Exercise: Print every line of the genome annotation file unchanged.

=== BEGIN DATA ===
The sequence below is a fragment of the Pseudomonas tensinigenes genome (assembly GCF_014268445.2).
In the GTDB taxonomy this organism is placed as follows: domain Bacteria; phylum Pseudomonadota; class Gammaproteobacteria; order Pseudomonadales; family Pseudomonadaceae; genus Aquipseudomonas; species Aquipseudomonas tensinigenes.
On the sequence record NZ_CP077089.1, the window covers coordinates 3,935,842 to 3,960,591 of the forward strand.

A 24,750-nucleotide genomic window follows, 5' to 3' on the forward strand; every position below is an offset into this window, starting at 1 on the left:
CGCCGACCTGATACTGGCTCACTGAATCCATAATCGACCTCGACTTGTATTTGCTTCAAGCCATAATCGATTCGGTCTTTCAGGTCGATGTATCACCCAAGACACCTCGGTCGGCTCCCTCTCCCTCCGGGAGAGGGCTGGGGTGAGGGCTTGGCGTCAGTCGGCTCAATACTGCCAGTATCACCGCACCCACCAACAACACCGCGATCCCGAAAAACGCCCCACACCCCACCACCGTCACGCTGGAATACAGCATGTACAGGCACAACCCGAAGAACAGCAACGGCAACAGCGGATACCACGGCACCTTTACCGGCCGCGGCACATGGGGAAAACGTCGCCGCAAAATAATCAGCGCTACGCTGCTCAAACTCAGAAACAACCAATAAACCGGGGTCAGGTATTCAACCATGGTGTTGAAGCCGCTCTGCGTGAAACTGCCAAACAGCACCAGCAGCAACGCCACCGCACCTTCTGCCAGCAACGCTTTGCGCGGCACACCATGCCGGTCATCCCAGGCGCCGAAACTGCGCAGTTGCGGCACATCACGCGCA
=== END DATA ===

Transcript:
The sequence below is a fragment of the Pseudomonas tensinigenes genome (assembly GCF_014268445.2).
In the GTDB taxonomy this organism is placed as follows: domain Bacteria; phylum Pseudomonadota; class Gammaproteobacteria; order Pseudomonadales; family Pseudomonadaceae; genus Aquipseudomonas; species Aquipseudomonas tensinigenes.
On the sequence record NZ_CP077089.1, the window covers coordinates 3,935,842 to 3,960,591 of the forward strand.

A 24,750-nucleotide genomic window follows, 5' to 3' on the forward strand; every position below is an offset into this window, starting at 1 on the left:
CGCCGACCTGATACTGGCTCACTGAATCCATAATCGACCTCGACTTGTATTTGCTTCAAGCCATAATCGATTCGGTCTTTCAGGTCGATGTATCACCCAAGACACCTCGGTCGGCTCCCTCTCCCTCCGGGAGAGGGCTGGGGTGAGGGCTTGGCGTCAGTCGGCTCAATACTGCCAGTATCACCGCACCCACCAACAACACCGCGATCCCGAAAAACGCCCCACACCCCACCACCGTCACGCTGGAATACAGCATGTACAGGCACAACCCGAAGAACAGCAACGGCAACAGCGGATACCACGGCACCTTTACCGGCCGCGGCACATGGGGAAAACGTCGCCGCAAAATAATCAGCGCTACGCTGCTCAAACTCAGAAACAACCAATAAACCGGGGTCAGGTATTCAACCATGGTGTTGAAGCCGCTCTGCGTGAAACTGCCAAACAGCACCAGCAGCAACGCCACCGCACCTTCTGCCAGCAACGCTTTGCGCGGCACACCATGCCGGTCATCCCAGGCGCCGAAACTGCGCAGTTGCGGCACATCACGCGCA